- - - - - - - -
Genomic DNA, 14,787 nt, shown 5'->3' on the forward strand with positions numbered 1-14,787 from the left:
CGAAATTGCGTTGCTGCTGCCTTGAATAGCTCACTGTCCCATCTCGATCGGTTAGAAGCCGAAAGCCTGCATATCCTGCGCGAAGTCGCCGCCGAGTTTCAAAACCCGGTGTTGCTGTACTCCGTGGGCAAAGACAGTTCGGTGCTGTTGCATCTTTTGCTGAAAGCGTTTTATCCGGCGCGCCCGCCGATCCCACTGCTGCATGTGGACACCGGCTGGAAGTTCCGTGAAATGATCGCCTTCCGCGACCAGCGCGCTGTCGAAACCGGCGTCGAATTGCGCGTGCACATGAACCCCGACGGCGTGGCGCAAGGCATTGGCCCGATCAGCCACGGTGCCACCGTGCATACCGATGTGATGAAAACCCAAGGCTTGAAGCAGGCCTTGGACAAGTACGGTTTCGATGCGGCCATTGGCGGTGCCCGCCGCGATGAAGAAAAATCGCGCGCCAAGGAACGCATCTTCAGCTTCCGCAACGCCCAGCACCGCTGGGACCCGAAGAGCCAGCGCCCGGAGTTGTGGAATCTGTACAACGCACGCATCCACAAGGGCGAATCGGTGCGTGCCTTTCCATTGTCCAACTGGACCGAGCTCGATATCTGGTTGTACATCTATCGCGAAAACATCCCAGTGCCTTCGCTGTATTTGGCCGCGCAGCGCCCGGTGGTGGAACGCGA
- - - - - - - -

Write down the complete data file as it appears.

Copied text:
Genomic DNA, 14,787 nt, shown 5'->3' on the forward strand with positions numbered 1-14,787 from the left:
CGAAATTGCGTTGCTGCTGCCTTGAATAGCTCACTGTCCCATCTCGATCGGTTAGAAGCCGAAAGCCTGCATATCCTGCGCGAAGTCGCCGCCGAGTTTCAAAACCCGGTGTTGCTGTACTCCGTGGGCAAAGACAGTTCGGTGCTGTTGCATCTTTTGCTGAAAGCGTTTTATCCGGCGCGCCCGCCGATCCCACTGCTGCATGTGGACACCGGCTGGAAGTTCCGTGAAATGATCGCCTTCCGCGACCAGCGCGCTGTCGAAACCGGCGTCGAATTGCGCGTGCACATGAACCCCGACGGCGTGGCGCAAGGCATTGGCCCGATCAGCCACGGTGCCACCGTGCATACCGATGTGATGAAAACCCAAGGCTTGAAGCAGGCCTTGGACAAGTACGGTTTCGATGCGGCCATTGGCGGTGCCCGCCGCGATGAAGAAAAATCGCGCGCCAAGGAACGCATCTTCAGCTTCCGCAACGCCCAGCACCGCTGGGACCCGAAGAGCCAGCGCCCGGAGTTGTGGAATCTGTACAACGCACGCATCCACAAGGGCGAATCGGTGCGTGCCTTTCCATTGTCCAACTGGACCGAGCTCGATATCTGGTTGTACATCTATCGCGAAAACATCCCAGTGCCTTCGCTGTATTTGGCCGCGCAGCGCCCGGTGGTGGAACGCGA